Latency may alternatively be measured at the beginning of each game, or measured independently of a game. The game operator may then determine the “safe latency” based on: average round-trip ping times, peak ping times, jitter, packet loss, retries, disconnects, etc. For example, the game operator might analyze network performance data, and decide that 99% of all game packets will be successfully transmitted in less than 4 seconds. To add a buffer, the game operator might add a second of time to the buffer, making the “safe latency” 5 seconds. The game uses this “safe latency” metric to define the field of commitment. Thus, a safe latency may be a time period where the system can ensure that the input provided by a user may be timely received, processed by the server, and communicated back to other client devices. This safe latency may be applied to all users within the game to ensure a fair game.

A field of commitment may be based upon the safe latency determined by the system (Step 404). The field of commitment represents a period of time during game play that the user's input cannot affect. The field of commitment may be implemented graphically where the multi-user application is two-dimensional game where players move through a map at a constant speed, thus translating time into space. The field of commitment may be graphically represented as a portion of the map to indicate a space on the map that is unable to be affected by user input. The user is unable to affect game play during the safe latency period. In other words, the user is unable to affect the current state of game play. A field of influence may be also based upon the safe latency determined by the system (Step 406). The field of influence may be implemented graphically where the multi-user application is two-dimensional game where players move through a map at a constant speed, thus translating time into space. The field of influence may be graphically represented as a portion of the map to indicate a space on the map that the user's input may affect. The field of influence and the field of commitment may not overlap. The field of influence may be that portion of the map that is outside the safe latency of the game. A map that indicates the field of commitment and field of influence may be displayed (Step 408). The user input that is received by the system affects the field of influence (Step 410), or the future state of the virtual game, not the field of commitment, or the current state of the virtual game. Thus, where the safe latency is five seconds, the field of influence is more than five seconds in the future game play.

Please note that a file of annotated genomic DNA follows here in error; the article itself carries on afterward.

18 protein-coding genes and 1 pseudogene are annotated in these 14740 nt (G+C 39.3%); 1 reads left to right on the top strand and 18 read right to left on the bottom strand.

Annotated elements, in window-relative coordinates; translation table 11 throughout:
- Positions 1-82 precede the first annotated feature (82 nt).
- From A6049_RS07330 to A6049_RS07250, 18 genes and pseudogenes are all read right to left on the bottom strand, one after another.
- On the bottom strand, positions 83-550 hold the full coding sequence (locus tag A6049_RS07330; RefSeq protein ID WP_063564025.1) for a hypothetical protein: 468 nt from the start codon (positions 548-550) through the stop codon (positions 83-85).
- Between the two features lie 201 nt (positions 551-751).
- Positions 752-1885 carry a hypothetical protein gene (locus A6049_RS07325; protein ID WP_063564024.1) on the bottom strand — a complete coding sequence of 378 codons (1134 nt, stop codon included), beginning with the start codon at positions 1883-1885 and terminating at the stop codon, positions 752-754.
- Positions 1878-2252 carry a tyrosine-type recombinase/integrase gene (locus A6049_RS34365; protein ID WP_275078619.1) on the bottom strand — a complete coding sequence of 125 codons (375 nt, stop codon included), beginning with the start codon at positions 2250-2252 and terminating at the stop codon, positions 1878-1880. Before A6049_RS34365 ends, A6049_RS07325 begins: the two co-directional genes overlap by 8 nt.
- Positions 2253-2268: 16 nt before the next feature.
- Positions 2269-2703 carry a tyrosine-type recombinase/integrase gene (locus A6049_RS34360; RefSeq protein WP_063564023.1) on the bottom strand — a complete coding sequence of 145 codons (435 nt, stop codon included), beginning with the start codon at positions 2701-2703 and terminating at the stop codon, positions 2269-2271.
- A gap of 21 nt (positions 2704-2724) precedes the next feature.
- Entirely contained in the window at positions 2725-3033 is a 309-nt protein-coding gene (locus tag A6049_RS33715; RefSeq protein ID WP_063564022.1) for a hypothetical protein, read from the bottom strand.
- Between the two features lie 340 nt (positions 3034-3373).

In other words, the user can affect the game state, but not immediately. The user is only allowed to take actions outside of his/her field of commitment. By requiring the player to play in the future, the client software tells the server about upcoming moves (in this example, that means moves five seconds or more in the future). This advance notice should give the server time to inform all other clients about the upcoming move before it occurs. By the time a user reaches a decision point, all other users will already know what decision he/she will take. If a player fails to make a decision, and the upcoming decision point moves into the players field of commitment, the client or server may make a decision for the user. This decision made by the server may be considered a “default move”.